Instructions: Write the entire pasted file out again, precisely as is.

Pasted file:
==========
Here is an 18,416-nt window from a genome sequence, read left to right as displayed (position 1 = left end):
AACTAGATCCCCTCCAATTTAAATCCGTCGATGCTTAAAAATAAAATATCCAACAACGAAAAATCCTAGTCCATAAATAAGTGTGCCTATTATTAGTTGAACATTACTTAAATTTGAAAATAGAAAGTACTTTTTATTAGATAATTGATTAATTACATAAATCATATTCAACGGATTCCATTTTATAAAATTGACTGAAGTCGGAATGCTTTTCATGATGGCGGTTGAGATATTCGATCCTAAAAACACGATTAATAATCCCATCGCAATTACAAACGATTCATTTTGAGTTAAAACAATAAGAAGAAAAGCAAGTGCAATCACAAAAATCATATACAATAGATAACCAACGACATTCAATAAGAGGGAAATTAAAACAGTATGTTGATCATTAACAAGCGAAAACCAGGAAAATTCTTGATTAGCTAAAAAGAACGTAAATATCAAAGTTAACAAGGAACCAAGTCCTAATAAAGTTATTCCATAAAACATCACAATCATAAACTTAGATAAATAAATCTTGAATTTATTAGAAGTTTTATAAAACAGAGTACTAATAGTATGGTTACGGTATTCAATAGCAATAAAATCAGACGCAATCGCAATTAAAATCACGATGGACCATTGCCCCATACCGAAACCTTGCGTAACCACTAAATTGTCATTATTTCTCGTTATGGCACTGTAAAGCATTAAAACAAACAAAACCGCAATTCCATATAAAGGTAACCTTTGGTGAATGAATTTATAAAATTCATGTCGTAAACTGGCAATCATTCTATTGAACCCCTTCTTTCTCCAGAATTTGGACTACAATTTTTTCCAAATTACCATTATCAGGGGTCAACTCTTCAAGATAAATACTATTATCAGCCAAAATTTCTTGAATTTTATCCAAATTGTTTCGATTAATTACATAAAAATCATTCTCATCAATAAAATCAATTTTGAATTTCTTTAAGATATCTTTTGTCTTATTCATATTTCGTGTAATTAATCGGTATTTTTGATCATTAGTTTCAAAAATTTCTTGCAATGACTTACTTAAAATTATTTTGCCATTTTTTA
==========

Here is an 18,416-nt window from a genome sequence, read left to right as displayed (position 1 = left end):
AACTAGATCCCCTCCAATTTAAATCCGTCGATGCTTAAAAATAAAATATCCAACAACGAAAAATCCTAGTCCATAAATAAGTGTGCCTATTATTAGTTGAACATTACTTAAATTTGAAAATAGAAAGTACTTTTTATTAGATAATTGATTAATTACATAAATCATATTCAACGGATTCCATTTTATAAAATTGACTGAAGTCGGAATGCTTTTCATGATGGCGGTTGAGATATTCGATCCTAAAAACACGATTAATAATCCCATCGCAATTACAAACGATTCATTTTGAGTTAAAACAATAAGAAGAAAAGCAAGTGCAATCACAAAAATCATATACAATAGATAACCAACGACATTCAATAAGAGGGAAATTAAAACAGTATGTTGATCATTAACAAGCGAAAACCAGGAAAATTCTTGATTAGCTAAAAAGAACGTAAATATCAAAGTTAACAAGGAACCAAGTCCTAATAAAGTTATTCCATAAAACATCACAATCATAAACTTAGATAAATAAATCTTGAATTTATTAGAAGTTTTATAAAACAGAGTACTAATAGTATGGTTACGGTATTCAATAGCAATAAAATCAGACGCAATCGCAATTAAAATCACGATGGACCATTGCCCCATACCGAAACCTTGCGTAACCACTAAATTGTCATTATTTCTCGTTATGGCACTGTAAAGCATTAAAACAAACAAAACCGCAATTCCATATAAAGGTAACCTTTGGTGAATGAATTTATAAAATTCATGTCGTAAACTGGCAATCATTCTATTGAACCCCTTCTTTCTCCAGAATTTGGACTACAATTTTTTCCAAATTACCATTATCAGGGGTCAACTCTTCAAGATAAATACTATTATCAGCCAAAATTTCTTGAATTTTATCCAAATTGTTTCGATTAATTACATAAAAATCATTCTCATCAATAAAATCAATTTTGAATTTCTTTAAGATATCTTTTGTCTTATTCATATTTCGTGTAATTAATCGGTATTTTTGATCATTAGTTTCAAAAATTTCTTGCAATGACTTACTTAAAATTATTTTGCCATTTTTTA